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The Valley Reporter
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Waitsfield, VT 05673

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Sugarbush and Mad River Glen celebrate first partnership in 54-year history

Sugarbush Resort and Mad River Glen are hosting a joint press conference to coincide with Sugarbush’s Community Day and Mad River Glen’s Green and Gold Weekend, both slated for this weekend.

The press conference comes on the heels of the two ski areas’ announcement that they are partnering to offer joint season passes for the first time in their 54-year history.

The two resorts have teamed up to offer a joint ski pass good for Lincoln Peak, Mount Ellen and Mad River Glen. The two resorts have also teamed up on a “Ski the Valley PLUS” lift ticket that is good for all three mountains.

Sugarbush Resort president and owner Win Smith, Sugarbush VP of marketing Candice White, Mad River Glen general manager Jamey Wimble and Mad River Glen director of marketing Eric Friedman will participate in the press conference.

The joint press conference takes place on Saturday, October 6, at 9 a.m. at Sugarbush and during the Mad River Glen annual co-op shareholders’ town meeting that afternoon at 5 p.m. At that meeting, Mad River Glen co-op shareholders and the public will have a chance to preview architectural renderings for a new base area master plan.

In 1958, a decade after Mad River Glen first cranked up its Single Chair, Damon Gadd decided to start a new ski area a few miles down the ridge. He needed local know-how so he took on Mad River Glen’s general manager, Jack Murphy, as a partner in the new venture. Rumor has it that the negotiations actually took place in the Mad River Glen Basebox Lodge.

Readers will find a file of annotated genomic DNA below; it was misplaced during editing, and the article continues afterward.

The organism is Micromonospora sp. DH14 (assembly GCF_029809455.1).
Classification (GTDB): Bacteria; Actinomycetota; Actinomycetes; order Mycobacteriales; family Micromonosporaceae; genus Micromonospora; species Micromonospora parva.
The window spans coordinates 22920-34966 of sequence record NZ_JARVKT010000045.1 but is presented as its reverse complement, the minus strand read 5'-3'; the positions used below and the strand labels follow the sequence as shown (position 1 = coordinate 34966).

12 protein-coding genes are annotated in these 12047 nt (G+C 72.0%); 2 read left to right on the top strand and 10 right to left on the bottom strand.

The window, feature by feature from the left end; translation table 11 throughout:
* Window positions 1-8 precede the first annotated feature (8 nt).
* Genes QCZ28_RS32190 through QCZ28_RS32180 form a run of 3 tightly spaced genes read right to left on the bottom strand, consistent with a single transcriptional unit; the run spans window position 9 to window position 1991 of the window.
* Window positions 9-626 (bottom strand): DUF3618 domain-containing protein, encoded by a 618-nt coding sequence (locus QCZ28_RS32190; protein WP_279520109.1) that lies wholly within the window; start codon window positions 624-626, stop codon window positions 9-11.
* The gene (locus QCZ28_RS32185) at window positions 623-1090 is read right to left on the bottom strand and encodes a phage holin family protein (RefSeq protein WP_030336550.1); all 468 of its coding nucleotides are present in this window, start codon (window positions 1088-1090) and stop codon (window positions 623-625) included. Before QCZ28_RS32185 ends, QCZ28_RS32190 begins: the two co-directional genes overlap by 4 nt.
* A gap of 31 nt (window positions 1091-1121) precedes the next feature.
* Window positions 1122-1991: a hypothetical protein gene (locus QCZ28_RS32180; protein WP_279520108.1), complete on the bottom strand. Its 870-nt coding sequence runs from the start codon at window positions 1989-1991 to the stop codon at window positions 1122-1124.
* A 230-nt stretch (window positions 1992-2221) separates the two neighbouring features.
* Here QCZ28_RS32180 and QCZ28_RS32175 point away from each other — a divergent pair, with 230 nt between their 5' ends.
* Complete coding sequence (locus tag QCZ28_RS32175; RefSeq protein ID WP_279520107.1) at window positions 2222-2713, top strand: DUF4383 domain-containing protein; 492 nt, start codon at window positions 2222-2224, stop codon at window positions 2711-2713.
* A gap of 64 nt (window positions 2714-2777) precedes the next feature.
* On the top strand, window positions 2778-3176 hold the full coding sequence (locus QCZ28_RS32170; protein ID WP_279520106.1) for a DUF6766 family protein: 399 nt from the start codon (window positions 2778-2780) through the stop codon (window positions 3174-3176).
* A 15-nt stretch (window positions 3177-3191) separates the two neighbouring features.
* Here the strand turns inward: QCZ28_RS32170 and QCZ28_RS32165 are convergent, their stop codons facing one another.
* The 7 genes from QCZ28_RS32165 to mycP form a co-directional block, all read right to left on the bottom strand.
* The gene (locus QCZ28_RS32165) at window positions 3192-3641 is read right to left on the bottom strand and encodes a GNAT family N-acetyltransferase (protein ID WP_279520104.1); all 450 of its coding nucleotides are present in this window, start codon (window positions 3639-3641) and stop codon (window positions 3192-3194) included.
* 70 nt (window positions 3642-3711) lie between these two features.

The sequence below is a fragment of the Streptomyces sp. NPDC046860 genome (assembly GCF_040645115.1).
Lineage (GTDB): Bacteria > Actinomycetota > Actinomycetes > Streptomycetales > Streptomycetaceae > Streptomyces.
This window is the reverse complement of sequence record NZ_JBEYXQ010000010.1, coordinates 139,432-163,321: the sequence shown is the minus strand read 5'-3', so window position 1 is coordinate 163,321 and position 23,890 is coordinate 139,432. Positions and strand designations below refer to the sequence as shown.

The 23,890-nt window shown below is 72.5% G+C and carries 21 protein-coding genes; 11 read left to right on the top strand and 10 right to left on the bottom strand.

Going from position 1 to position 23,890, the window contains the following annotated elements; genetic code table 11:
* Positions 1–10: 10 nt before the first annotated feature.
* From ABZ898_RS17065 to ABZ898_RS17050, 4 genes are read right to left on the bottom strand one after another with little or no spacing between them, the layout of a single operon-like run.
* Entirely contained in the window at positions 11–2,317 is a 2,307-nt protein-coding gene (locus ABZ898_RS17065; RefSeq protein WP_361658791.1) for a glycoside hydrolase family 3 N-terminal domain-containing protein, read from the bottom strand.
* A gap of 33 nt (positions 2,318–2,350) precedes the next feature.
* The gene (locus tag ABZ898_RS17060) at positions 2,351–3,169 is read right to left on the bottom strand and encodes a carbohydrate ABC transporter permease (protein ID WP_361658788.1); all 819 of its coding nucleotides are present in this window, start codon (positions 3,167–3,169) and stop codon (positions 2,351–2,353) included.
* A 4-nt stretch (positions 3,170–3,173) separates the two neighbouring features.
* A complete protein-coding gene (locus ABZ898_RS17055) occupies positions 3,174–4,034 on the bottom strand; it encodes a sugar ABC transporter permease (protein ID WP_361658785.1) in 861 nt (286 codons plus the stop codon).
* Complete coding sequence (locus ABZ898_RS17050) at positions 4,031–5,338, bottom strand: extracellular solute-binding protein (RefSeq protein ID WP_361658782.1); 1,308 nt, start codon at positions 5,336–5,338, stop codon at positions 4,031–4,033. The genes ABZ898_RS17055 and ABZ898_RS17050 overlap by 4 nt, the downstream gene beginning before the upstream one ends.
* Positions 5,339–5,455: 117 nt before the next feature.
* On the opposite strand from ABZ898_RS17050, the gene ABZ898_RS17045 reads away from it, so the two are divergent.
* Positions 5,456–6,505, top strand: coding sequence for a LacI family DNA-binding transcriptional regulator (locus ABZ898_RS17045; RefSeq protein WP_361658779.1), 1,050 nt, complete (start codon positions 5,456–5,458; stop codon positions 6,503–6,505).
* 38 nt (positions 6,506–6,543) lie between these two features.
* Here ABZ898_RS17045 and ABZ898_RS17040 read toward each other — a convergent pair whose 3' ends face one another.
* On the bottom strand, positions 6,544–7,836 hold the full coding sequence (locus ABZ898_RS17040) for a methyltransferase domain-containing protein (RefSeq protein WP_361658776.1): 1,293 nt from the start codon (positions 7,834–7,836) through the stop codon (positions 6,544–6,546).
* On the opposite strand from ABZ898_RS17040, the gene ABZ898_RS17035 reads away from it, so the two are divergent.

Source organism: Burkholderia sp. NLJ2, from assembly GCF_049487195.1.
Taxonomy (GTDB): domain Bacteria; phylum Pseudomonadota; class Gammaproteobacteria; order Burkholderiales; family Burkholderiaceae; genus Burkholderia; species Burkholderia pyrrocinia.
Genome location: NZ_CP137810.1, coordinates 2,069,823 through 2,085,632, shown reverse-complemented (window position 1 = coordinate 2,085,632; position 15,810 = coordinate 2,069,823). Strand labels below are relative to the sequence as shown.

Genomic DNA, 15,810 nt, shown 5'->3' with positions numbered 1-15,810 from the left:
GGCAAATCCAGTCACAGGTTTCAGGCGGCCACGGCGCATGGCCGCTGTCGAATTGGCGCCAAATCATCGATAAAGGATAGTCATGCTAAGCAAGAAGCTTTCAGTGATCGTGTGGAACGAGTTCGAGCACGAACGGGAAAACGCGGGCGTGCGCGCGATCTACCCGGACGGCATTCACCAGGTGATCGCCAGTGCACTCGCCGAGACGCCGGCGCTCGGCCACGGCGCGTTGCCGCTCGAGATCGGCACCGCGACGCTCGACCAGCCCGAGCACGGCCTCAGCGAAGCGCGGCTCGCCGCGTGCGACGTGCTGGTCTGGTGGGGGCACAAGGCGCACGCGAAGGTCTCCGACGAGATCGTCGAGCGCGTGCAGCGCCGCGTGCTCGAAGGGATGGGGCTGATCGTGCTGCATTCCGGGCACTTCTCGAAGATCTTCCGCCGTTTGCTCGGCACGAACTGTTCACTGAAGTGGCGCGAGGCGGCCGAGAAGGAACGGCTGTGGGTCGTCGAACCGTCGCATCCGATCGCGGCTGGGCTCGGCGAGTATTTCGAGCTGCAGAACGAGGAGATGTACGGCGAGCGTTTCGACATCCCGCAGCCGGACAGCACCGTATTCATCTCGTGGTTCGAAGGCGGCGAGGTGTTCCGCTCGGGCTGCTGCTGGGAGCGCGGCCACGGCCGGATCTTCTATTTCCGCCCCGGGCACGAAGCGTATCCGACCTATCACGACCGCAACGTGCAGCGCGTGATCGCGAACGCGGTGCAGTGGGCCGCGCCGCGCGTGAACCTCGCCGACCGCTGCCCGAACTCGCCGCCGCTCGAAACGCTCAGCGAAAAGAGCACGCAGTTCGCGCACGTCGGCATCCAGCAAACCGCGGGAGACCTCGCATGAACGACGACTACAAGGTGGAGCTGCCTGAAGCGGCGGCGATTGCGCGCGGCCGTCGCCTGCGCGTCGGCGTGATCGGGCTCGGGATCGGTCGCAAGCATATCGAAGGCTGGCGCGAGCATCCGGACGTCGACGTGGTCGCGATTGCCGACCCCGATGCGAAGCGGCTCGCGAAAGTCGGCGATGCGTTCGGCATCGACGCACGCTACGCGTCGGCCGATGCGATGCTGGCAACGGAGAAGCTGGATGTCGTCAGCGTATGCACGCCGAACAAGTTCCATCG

The new ski area was called Sugarbush Valley and the folks at Mad River were not too thrilled about their general manager being pilfered from them and having a competitor encroaching on their territory, according to local lore.

The situation was further muddled five years later when Walt Elliot opened Glen Ellen (now Sugarbush’s Mount Ellen) along the same ridge right in between Mad River and Sugarbush (Sugarbush merged with Glen Ellen in 1979). The Mad River Valley had three ski areas all within a few miles along the spine of the Green Mountains. But over the years the Mad River Valley’s potentially distinct marketing advantage was never taken advantage of and what ensued instead was a decades-long, oftentimes tense, adversarial and competitive relationship, explained Sugarbush spokesperson Patrick Brown.

Mad River Glen and Sugarbush have now come to a historic détente and are now working together on several fronts to promote The Valley.



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